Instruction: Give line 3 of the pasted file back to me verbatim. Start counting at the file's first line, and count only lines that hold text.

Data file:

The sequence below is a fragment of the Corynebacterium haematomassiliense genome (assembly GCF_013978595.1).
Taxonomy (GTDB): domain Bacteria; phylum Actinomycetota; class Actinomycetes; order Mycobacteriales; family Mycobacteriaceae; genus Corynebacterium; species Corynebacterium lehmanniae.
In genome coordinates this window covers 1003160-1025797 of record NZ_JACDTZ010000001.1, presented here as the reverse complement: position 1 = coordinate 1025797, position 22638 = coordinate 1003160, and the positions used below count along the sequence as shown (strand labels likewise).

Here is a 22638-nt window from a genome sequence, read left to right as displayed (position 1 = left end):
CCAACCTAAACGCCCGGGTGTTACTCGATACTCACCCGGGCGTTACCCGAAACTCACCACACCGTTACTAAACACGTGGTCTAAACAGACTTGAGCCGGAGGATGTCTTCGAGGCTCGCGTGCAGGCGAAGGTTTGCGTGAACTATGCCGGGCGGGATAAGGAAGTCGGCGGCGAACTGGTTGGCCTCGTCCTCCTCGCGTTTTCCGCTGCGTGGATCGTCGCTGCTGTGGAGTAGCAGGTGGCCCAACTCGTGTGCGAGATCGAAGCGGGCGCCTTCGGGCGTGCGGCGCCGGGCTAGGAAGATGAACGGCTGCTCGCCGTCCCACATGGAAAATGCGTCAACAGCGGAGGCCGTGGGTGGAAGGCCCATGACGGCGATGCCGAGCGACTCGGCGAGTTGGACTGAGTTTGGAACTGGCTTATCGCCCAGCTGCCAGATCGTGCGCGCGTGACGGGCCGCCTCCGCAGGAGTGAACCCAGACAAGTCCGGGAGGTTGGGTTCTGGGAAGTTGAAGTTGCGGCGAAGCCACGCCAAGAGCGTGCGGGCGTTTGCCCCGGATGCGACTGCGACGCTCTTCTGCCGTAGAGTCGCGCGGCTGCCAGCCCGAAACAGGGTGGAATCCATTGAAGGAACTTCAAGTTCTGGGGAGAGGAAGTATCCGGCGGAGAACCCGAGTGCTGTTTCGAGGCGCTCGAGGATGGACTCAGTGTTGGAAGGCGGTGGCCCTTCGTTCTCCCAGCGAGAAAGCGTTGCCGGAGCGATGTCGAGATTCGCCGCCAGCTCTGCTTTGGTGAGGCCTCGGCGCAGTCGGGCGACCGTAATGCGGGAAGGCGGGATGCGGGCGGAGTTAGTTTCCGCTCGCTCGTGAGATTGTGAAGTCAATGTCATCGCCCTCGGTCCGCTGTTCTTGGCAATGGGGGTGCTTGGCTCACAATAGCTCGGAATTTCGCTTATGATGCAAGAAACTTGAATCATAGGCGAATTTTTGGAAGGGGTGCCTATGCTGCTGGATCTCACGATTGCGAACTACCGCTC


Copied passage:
In genome coordinates this window covers 1003160-1025797 of record NZ_JACDTZ010000001.1, presented here as the reverse complement: position 1 = coordinate 1025797, position 22638 = coordinate 1003160, and the positions used below count along the sequence as shown (strand labels likewise).